HPE HPE 85 – Spring 2017 - Page 12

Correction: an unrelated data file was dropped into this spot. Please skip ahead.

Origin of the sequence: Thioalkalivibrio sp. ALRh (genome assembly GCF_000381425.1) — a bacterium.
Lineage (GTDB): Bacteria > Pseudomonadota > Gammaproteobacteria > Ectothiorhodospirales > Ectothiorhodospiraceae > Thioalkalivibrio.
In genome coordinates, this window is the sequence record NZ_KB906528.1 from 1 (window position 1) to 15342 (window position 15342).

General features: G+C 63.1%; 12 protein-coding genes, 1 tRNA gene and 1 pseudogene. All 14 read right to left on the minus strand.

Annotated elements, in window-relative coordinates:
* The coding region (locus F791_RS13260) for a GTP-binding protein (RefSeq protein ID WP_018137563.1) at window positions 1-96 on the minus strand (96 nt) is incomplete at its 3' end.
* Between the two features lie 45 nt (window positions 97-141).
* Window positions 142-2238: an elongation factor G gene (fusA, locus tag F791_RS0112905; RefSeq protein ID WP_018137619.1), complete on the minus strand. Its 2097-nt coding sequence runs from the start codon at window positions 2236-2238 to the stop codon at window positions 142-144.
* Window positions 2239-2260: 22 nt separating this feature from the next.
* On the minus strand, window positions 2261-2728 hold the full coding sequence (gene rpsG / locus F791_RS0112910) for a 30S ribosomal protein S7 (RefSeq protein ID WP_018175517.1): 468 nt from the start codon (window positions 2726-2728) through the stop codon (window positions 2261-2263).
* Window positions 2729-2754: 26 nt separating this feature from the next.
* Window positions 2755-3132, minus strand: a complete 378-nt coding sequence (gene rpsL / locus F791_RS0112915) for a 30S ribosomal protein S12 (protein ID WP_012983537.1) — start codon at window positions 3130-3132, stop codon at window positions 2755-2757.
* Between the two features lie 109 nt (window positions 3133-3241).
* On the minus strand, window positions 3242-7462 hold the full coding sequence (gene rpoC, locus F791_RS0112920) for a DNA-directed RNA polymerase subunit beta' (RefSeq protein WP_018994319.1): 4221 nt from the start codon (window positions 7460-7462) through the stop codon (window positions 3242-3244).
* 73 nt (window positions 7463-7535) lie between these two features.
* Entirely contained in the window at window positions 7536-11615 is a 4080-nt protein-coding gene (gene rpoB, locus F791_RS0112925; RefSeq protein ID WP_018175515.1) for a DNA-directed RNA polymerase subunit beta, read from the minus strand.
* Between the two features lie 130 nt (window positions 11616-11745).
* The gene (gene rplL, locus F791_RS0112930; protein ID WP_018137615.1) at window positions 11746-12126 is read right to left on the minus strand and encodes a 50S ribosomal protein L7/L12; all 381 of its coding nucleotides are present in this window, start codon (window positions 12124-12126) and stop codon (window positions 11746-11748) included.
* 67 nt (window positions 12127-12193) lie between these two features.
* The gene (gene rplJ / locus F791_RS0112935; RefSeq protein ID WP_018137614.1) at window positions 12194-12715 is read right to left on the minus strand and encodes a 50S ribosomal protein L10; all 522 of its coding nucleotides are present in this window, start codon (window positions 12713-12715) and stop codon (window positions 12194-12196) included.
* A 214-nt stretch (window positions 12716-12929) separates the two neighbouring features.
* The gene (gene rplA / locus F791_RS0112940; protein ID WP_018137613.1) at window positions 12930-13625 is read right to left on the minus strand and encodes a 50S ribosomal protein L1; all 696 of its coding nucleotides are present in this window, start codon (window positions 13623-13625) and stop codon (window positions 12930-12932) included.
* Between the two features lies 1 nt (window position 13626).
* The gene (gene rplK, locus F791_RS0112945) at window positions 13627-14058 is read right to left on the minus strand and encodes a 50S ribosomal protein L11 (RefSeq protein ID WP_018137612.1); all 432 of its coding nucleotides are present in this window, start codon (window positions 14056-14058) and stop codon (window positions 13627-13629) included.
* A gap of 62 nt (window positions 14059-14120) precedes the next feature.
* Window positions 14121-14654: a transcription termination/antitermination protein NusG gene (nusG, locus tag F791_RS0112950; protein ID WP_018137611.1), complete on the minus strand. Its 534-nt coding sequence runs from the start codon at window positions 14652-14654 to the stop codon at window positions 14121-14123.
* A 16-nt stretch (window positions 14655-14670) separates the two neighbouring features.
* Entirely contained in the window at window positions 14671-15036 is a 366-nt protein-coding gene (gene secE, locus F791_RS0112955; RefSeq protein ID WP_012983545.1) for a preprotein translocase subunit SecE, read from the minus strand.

Symposium report Dr Jay Brown The National Institute for Occupational Safety and Health (NIOSH) (in the US) defi nes as CSTD as, “a drug transfer device that mechanically prohibits the transfer of environmental contaminants into the system and the escape of hazardous drug or vapor concentrations outside the system.” 4 This is a performance standard rather than a technical specifi cation, noted Dr Brown. 10 Evaluation of CSTDs Testing the effi cacy of a CSTD depends on the type of CSTD and its intended purpose – whether it is for use in injection preparation, administration or for waste disposal of cytotoxic drugs. One thing that is very important is that real drugs should be used in the testing process and not surrogate agents that could behave differently, said Dr Sessink. Another danger is that surrogates might damage the integrity of the CSTD and lead to false positive results, he warned. Testing should be undertaken initially under laboratory conditions but devices should also be evaluated in the ‘in use’ situation to refl ect normal practice. One way of assessing the performance of a CSTD is by measuring the amount of drug that is released into the environment. In practice this can involve wipe-sampling of surfaces, air sampling to check for release of particles and analysis of absorbent mats (if used). Sampling of gloves is important because they can be a route for skin contamination and absorption. Finally, urine analysis provides defi nite evidence of exposure, although not the route of exposure, said Dr Sessink. hospitalpharmacyeurope.com Pitfalls of testing “No CSTD system is 100% closed and much depends on the test process”, Alan Wilkinson (Managing Director, Biopharma Stability Testing Laboratory (BSTL) Ltd, Nottingham UK) told the audience. The challenge agent used in the test procedure should be chemically inert and in other respects behave in a “drug-like” way, he continued. Highly reactive chemicals, such as titanium tetrachloride are therefore not suitable. Isopropyl alcohol (IPA) was originally proposed by NIOSH as a challenge agent. It is inert but has a very high vapour pressure, unlike most injectable drugs. When used in vapour-containment tests, it can be shown that all CSTDs leak IPA, if a suitably sensitive detector is used. Fluorescent dye (fl uorescein) has previously been suggested as a way to assess leakage of liquid droplets but Dr Wilkinson questioned the scientifi c validity of the test methodology. In practice, it is almost impossible to distinguish between light emission from liquid on the surface of the container and liquid inside the CSTD-drug vial assembly. Other factors, such as the intensity and bandwidth of the light excitation source, can dramatically alter the results obtained. NIOSH protocol In 2015, NIOSH published a draft protocol for testing the vapour containment performance of physical barrier CSTDs (but not for the air cleaning/fi ltration type) in which the challenge agent was 70% IPA, Ian Pengelly (Principal Chemist, Analytical Chemistry Team at the Health and Safety Laboratory of the United Kingdom Health and Safety Executive) explained. The idea behind it was that pharmacists would build their own apparatus and carry out testing – a scenario that Dr Pengelly described as being “unlikely”. After consultation a new draft universal test protocol was published in 2016. This included nine potential surrogate compounds for use as challenge agents and used thermal desorption followed by gas chromatography and mass spectrometry (TD-GC-MS) for detection. This is a method that is capable of detecting parts per billion, in contrast to the infra-red detection method in the original protocol that can only detect parts per million. The new procedure is designed for use in accredited testing laboratories rather than pharmacies, noted Dr Pengelly. The principle of the new, universal protocol is that manipulation of, for example, a cytotoxic drug, is carried out in a sealed chamber so that leakages can be detected. Two air sampling devices containing a sorbent (Tenax) are positioned inside the chamber and used to collect air samples. Results are generated by a process of thermal desorption followed by gas chromatographic separation and mass spectrometry (TD-GC-MS). So far, more than 250 separate tests on three different CSTDs, using 2.5% solution of 2-phenoxyethanol (2-POE) as the challenge agent (following the universal protocol), have been carried out at an independent laboratory in the UK (BSTL). The popular perception is that physical barrier type CSTDs are superior to air cleaning/fi ltration types but the results show that both Tevadaptor (fi ltration type) and BD- PhaSeal (barrier type) release less than 0.71ppb (the limit of quantitation). In contrast, the Chemoclave released 2.7–7.3 ppb and the needle and syringe (open) method released more than 4.00 ppb. This difference can be attributed to the use of double-membrane connectors between vial and syringe adaptors the rather than Luer locks, said Dr Wilkinson. “The data presented clearly show the Luer lock connection provides a health worker with less protection than the open system using a needle and syringe”, he added. NIOSH has proposed nine potential surrogate compounds, including 2-POE, for use as challenge agents. Isopropyl